By way of background, CLA launched on January 1, 2018 as a nonprofit, voluntary organization, and the new home of what were the Sections of the State Bar of California and the California Young Lawyers Association. The mission of CLA is promoting excellence, diversity and inclusion in the legal profession and fairness in the administration of justice and the rule of law. CLA represents the vast diversity of California’s legal community and the various areas of law practiced throughout the state. As part of its consideration of this bill, the CLA Board of Representatives consulted with the subject matter experts on CLA’s International Law Section, who practice in the area of international commercial arbitration. The International Law Section’s Executive Committee voted unanimously to support this bill in its entirety, including its public protections provisions. We have also reviewed the Report and Recommendations of the California Supreme Court International Commercial Arbitration Working Group, which studied this issue and made the recommendation upon which this bill is based. We believe SB 766 transcends any particular practice area and strikes at the core of CLA’s mission by (1) governing who is permitted to practice law in California; and (2) ensuring that appropriate safeguards are in place to oversee the practice of law in California and protect clients.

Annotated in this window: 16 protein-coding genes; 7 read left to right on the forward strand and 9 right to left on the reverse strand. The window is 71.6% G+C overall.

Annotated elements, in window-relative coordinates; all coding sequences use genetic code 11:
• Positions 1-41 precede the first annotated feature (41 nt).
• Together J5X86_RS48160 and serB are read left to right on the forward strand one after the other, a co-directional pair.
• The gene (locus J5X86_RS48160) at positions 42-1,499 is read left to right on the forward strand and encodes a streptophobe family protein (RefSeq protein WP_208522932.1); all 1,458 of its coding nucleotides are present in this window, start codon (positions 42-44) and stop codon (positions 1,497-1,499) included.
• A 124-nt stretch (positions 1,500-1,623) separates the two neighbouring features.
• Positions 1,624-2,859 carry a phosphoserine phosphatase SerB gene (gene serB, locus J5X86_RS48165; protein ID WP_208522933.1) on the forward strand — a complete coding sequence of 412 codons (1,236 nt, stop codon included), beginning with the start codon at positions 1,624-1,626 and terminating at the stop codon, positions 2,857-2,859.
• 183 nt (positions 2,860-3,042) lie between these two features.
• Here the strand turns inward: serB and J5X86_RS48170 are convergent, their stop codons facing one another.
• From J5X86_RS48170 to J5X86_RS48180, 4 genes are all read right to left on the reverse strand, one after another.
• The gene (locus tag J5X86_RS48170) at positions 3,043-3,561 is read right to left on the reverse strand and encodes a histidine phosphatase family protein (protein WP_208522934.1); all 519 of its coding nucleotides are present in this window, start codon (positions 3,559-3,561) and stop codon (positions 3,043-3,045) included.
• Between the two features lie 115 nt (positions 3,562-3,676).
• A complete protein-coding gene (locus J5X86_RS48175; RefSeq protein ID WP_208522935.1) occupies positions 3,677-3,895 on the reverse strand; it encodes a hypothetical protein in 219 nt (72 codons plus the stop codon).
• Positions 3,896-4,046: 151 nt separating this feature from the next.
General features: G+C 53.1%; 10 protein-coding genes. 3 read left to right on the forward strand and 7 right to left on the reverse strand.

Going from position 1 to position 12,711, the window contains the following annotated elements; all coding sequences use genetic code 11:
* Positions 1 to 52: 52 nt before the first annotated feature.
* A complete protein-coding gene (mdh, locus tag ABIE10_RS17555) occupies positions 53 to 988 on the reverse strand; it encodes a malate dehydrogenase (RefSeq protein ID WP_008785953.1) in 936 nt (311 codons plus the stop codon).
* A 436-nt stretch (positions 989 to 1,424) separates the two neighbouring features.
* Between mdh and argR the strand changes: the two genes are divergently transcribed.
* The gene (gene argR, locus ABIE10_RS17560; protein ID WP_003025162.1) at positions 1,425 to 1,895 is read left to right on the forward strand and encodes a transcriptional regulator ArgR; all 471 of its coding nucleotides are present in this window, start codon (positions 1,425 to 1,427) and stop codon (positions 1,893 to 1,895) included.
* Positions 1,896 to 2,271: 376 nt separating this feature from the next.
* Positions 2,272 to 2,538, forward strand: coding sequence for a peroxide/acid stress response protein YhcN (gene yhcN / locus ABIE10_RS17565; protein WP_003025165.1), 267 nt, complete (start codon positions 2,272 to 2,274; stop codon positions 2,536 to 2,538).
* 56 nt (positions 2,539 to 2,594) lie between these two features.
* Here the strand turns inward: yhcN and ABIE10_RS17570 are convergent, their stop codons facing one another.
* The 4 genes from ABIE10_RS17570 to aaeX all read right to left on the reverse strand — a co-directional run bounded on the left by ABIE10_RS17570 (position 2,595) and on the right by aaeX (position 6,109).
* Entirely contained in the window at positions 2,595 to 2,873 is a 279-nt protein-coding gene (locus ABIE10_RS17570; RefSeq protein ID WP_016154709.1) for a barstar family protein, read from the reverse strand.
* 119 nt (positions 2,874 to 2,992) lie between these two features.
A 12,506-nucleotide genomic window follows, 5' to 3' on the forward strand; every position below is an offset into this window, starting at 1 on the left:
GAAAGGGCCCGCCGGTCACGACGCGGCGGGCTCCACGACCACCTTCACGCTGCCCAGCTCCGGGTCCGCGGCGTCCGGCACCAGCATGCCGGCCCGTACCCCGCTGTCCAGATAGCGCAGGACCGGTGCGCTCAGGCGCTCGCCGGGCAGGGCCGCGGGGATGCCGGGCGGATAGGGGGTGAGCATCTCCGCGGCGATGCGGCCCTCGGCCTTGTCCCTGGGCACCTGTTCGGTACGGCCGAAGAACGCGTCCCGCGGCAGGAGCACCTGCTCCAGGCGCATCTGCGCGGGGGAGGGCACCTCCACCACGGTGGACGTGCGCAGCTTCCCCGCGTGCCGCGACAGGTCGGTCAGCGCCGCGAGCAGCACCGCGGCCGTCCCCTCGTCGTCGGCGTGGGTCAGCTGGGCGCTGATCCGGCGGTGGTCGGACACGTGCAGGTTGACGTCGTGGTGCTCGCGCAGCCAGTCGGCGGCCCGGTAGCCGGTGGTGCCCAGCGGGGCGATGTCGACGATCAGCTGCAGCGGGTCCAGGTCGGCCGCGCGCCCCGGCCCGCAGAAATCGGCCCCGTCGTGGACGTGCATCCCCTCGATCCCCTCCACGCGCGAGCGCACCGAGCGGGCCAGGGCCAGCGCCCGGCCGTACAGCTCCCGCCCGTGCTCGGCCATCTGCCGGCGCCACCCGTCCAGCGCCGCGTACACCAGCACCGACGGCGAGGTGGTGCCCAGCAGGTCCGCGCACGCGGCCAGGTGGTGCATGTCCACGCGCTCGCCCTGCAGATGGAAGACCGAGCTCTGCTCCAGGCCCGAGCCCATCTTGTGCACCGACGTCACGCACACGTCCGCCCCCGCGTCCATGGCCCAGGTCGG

California is currently missing out on a valuable opportunity. Nineteen United States jurisdictions and fifty-three of fifty-five surveyed foreign countries currently permit lawyers from foreign jurisdictions to provide legal services to parties in international arbitrations in their jurisdictions. Some states, like New York and Florida, actively work to attract international commercial arbitration business. In California, in contrast, out-of-state attorneys and attorneys from foreign jurisdictions are not authorized to provide legal services in these arbitrations. This deters foreign parties from selecting California as a venue for arbitrating international commercial disputes, resulting in an adverse impact on California’s legal business, the related economy, and California parties.

California is ideally situated to become a center of international commercial arbitration, with its robust concentration of businesses engaged in international commerce. By opening California as a venue for international arbitrations, SB 766 would increase business for California attorneys. Although some California attorneys currently represent clients in international commercial arbitrations, the attorneys are most often required to go to other states or countries to pursue these arbitrations. SB 766 would bring these arbitrations to California, providing new opportunities for California attorneys to act as lead counsel or as local counsel, often retained in the jurisdiction in which an international arbitration is held to assist the foreign or out-of-state attorneys and parties.